Precisely how fast a robotic trailer unloading solution will perform, Blair adds, will vary by how neatly the cartons are loaded. If cartons are strewn about haphazardly, it takes longer to unload with a robot compared with a shipment with relatively tidy rows of cartons.
Honeywell Intelligrated (Booth S618a) through its Honeywell Robotics organization also offers automated trailer unloading with smart, articulated pick-and-place robotics. According to Thomas Evans, chief technology officer for Honeywell Robotics, the solution is currently being used by a large food and beverage company.
“We’re not only installing our robotic unloader, but adding new technologies and capabilities from our articulated robotics product set into the unloading capability that will continually enhance the product,” says Evans. “These include our newly designed end-of-arm tool to ensure optimum picking capability, integrating advanced machine learning and the next version of the navigation system to position the unloader more accurately for increased performance.”
Caption: AI-based piece-picking technology can be applied to the task of unloading trailers or ocean containers that are floor loaded with cartons, which tends to be a physically demanding job if done manually.
Evans also sees depalletizing as a high-value robotics application for a manual task that is labor intensive. Evans notes that “several” companies are deploying Honeywell’s Smart Flexible Depalletizer in large part to mitigate labor availability concerns.
“The three key pieces of feedback and value we’re hearing from these customers using the Smart Flexible Depalletizer are reliability, uptime and throughput,” says Evans. “We’re meeting the performance metrics that businesses are looking for, and in working with customers, we’re able to show added value through co-innovation to meet their needs. This includes the ability to automatically detect and handle slip sheets, work with pallets up to 8 feet tall when built with consistent SKUs, and through our constant pallet mode, which automatically increases throughput when handling consistent layers or pallets.”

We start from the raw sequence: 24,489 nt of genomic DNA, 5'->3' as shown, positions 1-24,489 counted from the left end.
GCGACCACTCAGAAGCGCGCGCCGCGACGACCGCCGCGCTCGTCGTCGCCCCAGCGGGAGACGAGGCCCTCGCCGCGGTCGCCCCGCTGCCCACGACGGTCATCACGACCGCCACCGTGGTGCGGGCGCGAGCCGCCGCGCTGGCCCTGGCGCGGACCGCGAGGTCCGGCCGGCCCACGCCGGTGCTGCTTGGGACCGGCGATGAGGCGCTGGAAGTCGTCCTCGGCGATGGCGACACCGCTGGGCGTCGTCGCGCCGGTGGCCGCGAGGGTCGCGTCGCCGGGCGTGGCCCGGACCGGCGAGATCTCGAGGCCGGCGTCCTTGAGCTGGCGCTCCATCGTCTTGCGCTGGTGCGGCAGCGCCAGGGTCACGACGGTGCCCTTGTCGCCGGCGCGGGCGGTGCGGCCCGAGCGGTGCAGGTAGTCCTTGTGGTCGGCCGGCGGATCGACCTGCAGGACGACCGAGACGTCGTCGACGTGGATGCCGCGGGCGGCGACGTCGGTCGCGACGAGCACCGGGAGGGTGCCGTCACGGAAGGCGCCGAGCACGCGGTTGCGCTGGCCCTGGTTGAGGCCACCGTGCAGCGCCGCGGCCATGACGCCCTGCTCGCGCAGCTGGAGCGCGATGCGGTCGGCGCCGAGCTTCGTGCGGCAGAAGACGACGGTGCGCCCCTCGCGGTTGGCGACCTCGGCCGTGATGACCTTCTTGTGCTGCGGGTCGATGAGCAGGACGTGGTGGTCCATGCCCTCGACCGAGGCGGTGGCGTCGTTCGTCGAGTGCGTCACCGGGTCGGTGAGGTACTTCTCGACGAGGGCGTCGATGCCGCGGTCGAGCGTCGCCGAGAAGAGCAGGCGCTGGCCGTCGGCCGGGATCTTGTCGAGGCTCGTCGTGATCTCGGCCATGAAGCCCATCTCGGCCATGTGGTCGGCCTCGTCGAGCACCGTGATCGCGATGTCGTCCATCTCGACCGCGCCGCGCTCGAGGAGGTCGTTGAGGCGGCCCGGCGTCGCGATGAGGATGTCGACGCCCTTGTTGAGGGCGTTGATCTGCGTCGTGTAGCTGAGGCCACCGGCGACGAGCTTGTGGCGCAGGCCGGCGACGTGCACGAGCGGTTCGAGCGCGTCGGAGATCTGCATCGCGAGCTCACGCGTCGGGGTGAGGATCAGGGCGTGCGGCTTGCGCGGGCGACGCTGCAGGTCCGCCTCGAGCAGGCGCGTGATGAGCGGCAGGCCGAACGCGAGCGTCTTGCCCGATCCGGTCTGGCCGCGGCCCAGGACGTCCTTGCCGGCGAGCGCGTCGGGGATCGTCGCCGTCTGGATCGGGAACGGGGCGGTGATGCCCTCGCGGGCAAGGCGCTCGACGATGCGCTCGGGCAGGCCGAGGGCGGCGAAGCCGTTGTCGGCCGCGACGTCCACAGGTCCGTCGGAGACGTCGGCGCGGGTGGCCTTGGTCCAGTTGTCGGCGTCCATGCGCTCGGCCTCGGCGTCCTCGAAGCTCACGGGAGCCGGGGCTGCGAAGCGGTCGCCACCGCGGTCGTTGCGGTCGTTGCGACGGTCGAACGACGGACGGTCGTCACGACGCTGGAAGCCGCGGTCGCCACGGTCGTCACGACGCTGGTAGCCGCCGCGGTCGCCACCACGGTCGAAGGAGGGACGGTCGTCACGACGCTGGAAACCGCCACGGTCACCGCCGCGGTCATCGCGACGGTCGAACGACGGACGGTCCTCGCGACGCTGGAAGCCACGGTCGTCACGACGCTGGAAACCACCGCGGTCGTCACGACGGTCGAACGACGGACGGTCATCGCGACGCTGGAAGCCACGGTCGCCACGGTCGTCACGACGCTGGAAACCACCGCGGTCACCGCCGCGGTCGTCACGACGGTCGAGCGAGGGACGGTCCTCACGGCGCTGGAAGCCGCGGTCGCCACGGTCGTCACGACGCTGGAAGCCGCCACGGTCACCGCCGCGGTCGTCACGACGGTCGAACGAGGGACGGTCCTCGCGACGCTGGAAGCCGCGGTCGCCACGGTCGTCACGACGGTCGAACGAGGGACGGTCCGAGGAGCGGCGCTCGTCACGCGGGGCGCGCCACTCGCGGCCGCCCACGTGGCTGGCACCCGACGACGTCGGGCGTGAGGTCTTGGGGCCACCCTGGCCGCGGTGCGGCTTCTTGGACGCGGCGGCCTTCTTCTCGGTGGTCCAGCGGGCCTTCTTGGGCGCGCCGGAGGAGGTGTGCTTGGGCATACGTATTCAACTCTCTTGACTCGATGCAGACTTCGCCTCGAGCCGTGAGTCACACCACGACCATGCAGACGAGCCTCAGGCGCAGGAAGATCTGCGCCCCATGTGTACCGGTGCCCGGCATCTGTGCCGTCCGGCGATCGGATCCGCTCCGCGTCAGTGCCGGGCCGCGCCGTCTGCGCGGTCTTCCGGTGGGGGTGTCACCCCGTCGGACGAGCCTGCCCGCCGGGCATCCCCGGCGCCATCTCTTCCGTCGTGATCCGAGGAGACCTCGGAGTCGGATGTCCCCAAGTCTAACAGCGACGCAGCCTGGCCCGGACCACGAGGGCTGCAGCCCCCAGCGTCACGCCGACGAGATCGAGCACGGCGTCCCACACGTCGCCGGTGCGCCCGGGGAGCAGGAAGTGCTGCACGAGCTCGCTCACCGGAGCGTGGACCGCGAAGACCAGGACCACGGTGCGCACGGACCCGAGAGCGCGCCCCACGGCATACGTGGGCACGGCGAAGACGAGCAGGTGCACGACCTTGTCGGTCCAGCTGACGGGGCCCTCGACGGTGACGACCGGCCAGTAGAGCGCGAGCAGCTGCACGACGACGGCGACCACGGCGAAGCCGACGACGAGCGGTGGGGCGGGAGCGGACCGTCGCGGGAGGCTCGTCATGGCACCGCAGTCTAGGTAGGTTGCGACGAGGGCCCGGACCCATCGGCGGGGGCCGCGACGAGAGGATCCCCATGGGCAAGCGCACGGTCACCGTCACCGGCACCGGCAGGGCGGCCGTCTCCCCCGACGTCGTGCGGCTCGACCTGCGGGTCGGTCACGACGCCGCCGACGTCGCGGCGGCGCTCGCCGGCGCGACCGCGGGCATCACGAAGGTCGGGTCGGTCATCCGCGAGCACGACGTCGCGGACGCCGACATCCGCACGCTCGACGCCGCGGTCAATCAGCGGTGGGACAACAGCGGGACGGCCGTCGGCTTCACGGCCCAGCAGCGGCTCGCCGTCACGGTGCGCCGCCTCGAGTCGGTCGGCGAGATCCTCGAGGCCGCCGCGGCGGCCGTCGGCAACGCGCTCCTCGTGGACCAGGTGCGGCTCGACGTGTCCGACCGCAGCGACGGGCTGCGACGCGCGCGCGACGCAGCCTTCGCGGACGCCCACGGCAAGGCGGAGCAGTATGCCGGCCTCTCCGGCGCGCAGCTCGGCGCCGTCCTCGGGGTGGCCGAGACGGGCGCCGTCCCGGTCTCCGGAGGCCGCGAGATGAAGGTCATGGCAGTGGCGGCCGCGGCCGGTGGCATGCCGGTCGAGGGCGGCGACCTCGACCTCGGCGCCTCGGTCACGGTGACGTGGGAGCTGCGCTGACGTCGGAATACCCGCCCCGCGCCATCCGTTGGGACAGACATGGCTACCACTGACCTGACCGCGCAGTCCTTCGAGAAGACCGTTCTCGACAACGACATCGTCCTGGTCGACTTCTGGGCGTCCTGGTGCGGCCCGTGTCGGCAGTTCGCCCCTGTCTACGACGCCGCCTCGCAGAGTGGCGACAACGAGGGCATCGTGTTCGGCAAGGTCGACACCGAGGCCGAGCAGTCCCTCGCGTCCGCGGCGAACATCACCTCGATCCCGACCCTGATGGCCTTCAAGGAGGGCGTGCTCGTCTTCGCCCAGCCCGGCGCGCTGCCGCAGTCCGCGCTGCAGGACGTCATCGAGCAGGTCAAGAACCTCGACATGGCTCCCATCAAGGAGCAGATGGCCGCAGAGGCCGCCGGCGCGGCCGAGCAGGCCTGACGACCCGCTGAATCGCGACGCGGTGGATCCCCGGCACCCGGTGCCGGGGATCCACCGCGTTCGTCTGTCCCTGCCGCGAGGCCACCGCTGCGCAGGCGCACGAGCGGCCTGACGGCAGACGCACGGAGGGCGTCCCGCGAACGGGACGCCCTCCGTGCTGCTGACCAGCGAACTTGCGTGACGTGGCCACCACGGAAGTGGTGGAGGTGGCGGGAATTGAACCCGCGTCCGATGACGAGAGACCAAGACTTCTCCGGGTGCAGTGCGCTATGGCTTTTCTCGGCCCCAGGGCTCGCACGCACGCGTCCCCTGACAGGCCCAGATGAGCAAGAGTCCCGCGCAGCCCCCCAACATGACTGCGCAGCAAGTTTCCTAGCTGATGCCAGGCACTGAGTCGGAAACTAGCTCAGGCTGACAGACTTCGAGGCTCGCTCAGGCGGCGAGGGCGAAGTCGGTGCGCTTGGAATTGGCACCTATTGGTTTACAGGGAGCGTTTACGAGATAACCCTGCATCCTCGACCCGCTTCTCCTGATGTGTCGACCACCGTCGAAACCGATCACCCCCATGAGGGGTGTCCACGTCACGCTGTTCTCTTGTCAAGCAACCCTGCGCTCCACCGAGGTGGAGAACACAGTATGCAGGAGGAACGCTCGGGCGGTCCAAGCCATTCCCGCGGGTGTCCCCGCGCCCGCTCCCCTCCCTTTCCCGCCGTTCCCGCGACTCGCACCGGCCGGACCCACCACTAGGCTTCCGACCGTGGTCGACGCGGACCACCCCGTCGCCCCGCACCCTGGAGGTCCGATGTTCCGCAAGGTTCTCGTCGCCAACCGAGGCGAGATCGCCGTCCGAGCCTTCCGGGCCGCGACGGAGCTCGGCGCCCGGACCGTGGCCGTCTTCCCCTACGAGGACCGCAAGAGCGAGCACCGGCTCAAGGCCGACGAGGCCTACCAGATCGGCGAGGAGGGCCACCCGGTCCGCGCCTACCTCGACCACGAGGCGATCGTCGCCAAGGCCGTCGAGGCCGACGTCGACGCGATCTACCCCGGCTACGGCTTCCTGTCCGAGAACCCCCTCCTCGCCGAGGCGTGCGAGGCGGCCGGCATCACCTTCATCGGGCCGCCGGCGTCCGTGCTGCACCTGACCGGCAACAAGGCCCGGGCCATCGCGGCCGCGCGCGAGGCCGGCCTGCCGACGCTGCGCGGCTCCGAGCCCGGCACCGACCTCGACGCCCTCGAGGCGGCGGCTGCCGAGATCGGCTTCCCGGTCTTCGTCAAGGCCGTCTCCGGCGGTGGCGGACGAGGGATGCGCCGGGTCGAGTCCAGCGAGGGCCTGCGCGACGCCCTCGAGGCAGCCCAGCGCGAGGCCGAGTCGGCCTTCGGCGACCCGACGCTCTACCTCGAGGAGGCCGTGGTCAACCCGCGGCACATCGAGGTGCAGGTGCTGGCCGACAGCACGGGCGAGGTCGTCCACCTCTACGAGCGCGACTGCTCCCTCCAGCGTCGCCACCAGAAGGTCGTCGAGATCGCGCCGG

Robotic put walls
Robotics piece-picking platforms can be applied to many applications, including robotic put walls, which are offered by multiple exhibitors. Typically with a robotic put wall, a smart, articulating arm handles the “put” task into the wall’s cubbies, while associates staff the “pick” side.
Covariant (Booth N6951) offers robotic put walls and recently announced that Radial, an e-commerce fulfillment services company, deployed 12 of its U-shaped put walls to sort items from mixed-SKU totes into order cubbies.
According to Adam Fry, head of product with Covariant, robotic put walls are catching on because they fit easily into brownfield DCs and reduce the labor an operation needs to run high-volume put walls.
“Put walls are a tried-and-true process,” says Fry. “When you add robotics to it, you’re helping get the maximum efficiency from a process that exists in a lot of facilities today.”
Caption: Goods-to-person automation is making progress toward “goods-to-robot” solutions by integrating automated storage with piece-picking robotics.
Robotic put walls help a facility increase throughput with less labor, adds Fry, which might minimize the need to expand a DC network with new sites, additions or major automation projects, appealing to companies trying to stretch capital budgets. “Robotic put walls are an excellent application for brownfields and for customers really looking to take a step forward into robotics within their existing operations,” says Fry.